Prosecutors say a Mississippi man raked in "well in excess" of $100 million from more than 250 investors in at least 14 states in a Ponzi scheme that promised quick profits on non-existent trees.
Arthur Lamar Adams of Jackson waived indictment Tuesday after a criminal charge was filed. He is cooperating with prosecutors and is likely to plead guilty at a later date, his lawyer, John Collette, said Tuesday.
U.S. Magistrate Judge Linda Anderson released Adams on $25,000 bail and ordered him confined at home pending further hearings. The 58-year-old businessman could face up to 70 years in prison and up to $1.5 million in fines if convicted of federal wire and bank fraud counts.
The scheme centered on a common investment for wealthy southerners — timber.
Prosecutors say between 2011 and last month, Adams told investors he was buying rights to cut down timber cheaply from private lands, and reselling it at higher prices to sawmills. The charge says Adams invited people to loan money to Madison Timber Properties or associated companies to help finance the purchases, guaranteeing repayment in monthly installments over 12 or 13 months, while paying 12 or 13 percent interest. That's a much higher rate of interest than is available of many investments.
In at least some cases, Adams would provide postdated checks for investors, but prosecutors said that was a way of persuading people to leave their money with him or give him more.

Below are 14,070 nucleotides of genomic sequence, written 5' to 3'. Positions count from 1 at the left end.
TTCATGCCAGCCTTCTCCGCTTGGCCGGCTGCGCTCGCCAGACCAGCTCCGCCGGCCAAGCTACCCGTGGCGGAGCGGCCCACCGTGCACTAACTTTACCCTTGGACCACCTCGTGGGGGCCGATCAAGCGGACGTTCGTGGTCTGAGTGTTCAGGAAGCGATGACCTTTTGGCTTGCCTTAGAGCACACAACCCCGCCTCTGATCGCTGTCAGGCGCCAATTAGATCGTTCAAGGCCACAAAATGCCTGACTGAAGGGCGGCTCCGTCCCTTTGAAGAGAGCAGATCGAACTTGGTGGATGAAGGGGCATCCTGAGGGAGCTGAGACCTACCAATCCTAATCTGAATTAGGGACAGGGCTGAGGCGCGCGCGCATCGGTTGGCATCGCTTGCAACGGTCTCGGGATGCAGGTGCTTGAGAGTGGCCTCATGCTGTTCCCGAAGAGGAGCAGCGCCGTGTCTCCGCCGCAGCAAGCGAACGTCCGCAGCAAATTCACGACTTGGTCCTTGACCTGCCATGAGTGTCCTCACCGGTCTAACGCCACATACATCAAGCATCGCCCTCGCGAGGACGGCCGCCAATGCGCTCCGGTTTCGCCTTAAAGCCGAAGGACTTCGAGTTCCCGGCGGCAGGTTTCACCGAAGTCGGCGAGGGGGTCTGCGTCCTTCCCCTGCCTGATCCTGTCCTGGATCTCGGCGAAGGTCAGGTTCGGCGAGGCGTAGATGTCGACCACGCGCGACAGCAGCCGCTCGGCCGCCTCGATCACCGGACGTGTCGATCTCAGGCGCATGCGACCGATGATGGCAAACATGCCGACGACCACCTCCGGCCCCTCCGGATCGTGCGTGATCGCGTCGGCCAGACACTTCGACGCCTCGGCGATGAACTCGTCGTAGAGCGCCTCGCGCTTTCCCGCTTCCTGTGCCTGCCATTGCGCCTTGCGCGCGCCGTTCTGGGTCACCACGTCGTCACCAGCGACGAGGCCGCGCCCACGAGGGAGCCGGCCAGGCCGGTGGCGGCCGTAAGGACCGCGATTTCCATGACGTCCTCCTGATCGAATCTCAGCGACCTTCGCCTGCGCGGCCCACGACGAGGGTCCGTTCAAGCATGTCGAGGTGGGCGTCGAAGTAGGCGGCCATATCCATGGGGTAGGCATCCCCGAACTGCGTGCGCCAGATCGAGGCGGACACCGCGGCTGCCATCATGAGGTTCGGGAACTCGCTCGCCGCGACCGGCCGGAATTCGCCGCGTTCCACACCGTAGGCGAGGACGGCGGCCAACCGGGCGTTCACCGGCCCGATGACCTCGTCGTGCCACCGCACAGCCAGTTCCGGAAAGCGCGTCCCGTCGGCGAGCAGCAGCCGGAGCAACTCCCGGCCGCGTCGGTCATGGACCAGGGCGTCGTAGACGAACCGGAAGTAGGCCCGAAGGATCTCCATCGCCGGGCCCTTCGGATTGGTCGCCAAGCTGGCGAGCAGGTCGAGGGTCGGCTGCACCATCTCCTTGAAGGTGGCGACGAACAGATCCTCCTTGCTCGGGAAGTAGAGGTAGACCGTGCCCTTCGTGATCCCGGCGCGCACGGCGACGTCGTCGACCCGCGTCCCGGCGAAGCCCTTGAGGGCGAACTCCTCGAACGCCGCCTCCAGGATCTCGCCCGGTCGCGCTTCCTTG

Adams presented notarized deeds and documents assessing the value of timber, but prosecutors say they were forgeries, and that Adams actually did very little timber business.
"In fact, Madison Timber Properties did not hold valid timber rights on the parcels of land described in the false timber deeds which Adams created," the charge says.
Instead, prosecutors say Adams relied on new or continuing contributions to pay off older investors, using some money to pay his personal expenses and buy real estate in his own name.
Collette declined comment when asked if Adams was providing evidence that could be used to charge others. He's accused of paying commissions to people who recruited investors, with some recruiters themselves being investors.
At least one bank raised questions about the transactions, prosecutors say, but Adams set up additional bank accounts to evade scrutiny.
It's unclear how much investors may have lost. Prosecutors said they will be contacting investors and urged any potential victims to retain documents. They also say they're looking for assets to try to repay defrauded investors. In addition to prison time, prosecutors are asking that Adams forfeit assets.
Johanna Burkett, a spokeswoman for the Baker Donelson law firm, said some of the firm's lawyers lost money. She says the law firm did not represent Adams or his companies.
Rusty Bennett, the president of Clarksdale National Bank, said he couldn't talk about individual accounts or whether the bank itself had lost money to Adams. A public document shows Adams borrowed money from the bank in 2016, and the criminal charge says he transferred $5 million out of the bank in two separate transactions in November.
When asked if there was anyone who could talk about Adams, Bennett replied "Ask Lamar, he seems to know everything."
The case was investigated by the FBI and the U.S. Securities and Exchange Commission.